Clifford is a leading researcher into what might be called “bio-simulant architecture,” or architecture that simulates biological processes.
We’re talking about things like the facade of a building outfitted with panels that, just like leaves on a plant, react to the sun. These “solar petals” would move automatically with the sun to provide optimum glare reduction and shade, or maybe, someday, even be used to “curl up” to open the sides of a building for ventilation.
They could then go flat, closing the sides of a building when the sun goes down, and it gets cold.
Or, how about thin glass-block windows that absorb heat during the day and release it at night — and change in transparency, as well, being clear during the heat of the day but gradually turning opaque as the temperature drops.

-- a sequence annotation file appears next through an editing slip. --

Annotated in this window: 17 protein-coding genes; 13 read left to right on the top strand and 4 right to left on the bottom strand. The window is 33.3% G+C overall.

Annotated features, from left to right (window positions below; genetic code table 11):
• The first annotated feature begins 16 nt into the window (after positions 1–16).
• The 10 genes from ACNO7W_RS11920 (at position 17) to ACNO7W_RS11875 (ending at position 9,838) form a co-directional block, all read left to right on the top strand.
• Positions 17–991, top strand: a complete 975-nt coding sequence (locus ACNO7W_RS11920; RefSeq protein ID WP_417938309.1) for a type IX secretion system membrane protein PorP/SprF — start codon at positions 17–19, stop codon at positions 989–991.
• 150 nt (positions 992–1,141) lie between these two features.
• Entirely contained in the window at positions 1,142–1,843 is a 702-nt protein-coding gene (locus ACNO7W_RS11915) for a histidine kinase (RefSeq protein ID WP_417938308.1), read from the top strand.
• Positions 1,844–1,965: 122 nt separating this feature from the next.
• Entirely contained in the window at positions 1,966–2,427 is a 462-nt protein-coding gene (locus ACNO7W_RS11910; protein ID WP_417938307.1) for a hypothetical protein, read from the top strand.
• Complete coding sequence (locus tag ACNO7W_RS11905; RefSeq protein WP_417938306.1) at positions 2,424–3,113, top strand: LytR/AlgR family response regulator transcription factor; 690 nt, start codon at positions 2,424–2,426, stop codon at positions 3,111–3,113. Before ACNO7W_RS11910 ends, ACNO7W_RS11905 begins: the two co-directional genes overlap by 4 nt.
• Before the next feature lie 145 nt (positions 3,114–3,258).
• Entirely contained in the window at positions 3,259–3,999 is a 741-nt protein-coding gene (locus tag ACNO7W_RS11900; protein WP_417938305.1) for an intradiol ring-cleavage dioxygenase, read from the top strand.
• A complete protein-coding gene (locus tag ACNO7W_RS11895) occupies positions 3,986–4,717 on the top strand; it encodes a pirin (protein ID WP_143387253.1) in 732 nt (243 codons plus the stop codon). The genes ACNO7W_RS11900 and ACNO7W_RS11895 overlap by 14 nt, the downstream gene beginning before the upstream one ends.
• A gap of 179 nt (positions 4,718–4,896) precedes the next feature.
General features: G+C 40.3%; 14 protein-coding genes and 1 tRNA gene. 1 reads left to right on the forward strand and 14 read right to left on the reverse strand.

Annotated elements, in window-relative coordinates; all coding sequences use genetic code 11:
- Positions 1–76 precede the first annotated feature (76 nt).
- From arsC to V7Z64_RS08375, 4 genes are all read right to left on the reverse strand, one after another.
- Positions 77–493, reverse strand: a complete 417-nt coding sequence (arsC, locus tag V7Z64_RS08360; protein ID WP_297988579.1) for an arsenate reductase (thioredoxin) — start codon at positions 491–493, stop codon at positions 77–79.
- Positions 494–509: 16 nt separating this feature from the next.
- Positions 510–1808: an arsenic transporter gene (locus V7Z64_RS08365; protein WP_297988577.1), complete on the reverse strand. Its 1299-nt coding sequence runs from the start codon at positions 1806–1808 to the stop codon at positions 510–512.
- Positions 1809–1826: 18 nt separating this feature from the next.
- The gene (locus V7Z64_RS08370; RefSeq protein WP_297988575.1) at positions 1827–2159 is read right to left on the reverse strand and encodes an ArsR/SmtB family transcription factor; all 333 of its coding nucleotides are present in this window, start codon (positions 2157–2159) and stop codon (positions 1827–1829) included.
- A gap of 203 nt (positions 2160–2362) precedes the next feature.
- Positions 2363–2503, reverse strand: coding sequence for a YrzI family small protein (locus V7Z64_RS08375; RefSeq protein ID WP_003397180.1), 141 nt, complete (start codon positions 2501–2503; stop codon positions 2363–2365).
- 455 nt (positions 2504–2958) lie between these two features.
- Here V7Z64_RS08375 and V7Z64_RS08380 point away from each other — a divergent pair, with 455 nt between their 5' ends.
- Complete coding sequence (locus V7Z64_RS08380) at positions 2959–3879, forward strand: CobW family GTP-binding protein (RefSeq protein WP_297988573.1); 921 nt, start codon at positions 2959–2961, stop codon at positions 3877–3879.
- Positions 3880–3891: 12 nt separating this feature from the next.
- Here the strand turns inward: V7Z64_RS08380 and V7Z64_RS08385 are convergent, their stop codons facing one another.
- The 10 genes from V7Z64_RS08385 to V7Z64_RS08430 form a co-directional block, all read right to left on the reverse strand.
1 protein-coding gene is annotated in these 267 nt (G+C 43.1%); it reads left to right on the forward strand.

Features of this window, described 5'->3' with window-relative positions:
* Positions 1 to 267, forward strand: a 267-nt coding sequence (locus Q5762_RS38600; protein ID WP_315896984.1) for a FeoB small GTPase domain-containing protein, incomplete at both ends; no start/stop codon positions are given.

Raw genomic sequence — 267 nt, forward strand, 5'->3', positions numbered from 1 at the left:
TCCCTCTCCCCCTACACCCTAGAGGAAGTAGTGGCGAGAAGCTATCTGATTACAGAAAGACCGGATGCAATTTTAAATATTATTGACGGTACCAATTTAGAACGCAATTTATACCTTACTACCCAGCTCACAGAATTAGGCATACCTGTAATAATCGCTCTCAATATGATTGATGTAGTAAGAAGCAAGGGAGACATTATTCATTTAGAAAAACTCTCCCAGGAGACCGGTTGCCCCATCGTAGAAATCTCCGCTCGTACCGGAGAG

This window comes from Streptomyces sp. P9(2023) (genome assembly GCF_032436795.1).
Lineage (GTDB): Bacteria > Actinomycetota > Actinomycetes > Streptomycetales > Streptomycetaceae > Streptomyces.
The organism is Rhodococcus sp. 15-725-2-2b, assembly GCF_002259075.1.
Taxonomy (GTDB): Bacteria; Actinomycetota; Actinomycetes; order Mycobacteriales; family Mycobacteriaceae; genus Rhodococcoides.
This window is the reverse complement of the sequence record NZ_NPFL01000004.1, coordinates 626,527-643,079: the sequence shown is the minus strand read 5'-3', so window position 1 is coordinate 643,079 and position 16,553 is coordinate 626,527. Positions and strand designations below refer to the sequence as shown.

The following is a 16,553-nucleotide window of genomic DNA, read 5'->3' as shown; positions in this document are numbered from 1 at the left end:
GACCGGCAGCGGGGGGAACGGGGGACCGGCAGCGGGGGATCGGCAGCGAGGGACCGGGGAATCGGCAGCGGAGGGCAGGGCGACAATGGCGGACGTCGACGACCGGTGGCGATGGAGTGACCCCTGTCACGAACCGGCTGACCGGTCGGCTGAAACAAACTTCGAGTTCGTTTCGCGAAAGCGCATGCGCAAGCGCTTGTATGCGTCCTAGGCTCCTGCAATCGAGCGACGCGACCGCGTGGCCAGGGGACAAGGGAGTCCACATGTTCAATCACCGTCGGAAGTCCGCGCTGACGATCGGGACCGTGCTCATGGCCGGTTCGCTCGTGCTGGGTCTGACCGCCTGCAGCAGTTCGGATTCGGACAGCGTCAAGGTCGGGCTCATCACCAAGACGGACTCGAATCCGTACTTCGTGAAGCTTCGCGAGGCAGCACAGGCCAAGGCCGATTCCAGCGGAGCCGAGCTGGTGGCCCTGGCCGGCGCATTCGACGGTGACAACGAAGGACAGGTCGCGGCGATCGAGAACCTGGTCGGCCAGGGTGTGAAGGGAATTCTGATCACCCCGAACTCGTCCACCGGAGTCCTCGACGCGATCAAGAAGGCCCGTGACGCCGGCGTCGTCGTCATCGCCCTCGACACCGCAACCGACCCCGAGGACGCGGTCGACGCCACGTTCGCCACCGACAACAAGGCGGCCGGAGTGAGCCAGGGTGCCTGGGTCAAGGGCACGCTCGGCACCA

All this fascinating work by the assistant professor of architecture at CMU is illustrated by the models of every sort — most of them representing potential building components — that neatly line the shelves and cover the big table that together make up Clifford’s office.
The intent of Clifford’s futuristic work is to find more ways to make buildings environmentally efficient and self-sustaining, reducing their need, as they operate daily, for expensive resources such as utility-supplied gas, electricity and water. Making buildings “green” has become common in recent years, but this next step — simulating nature in the design of a building — is a new frontier.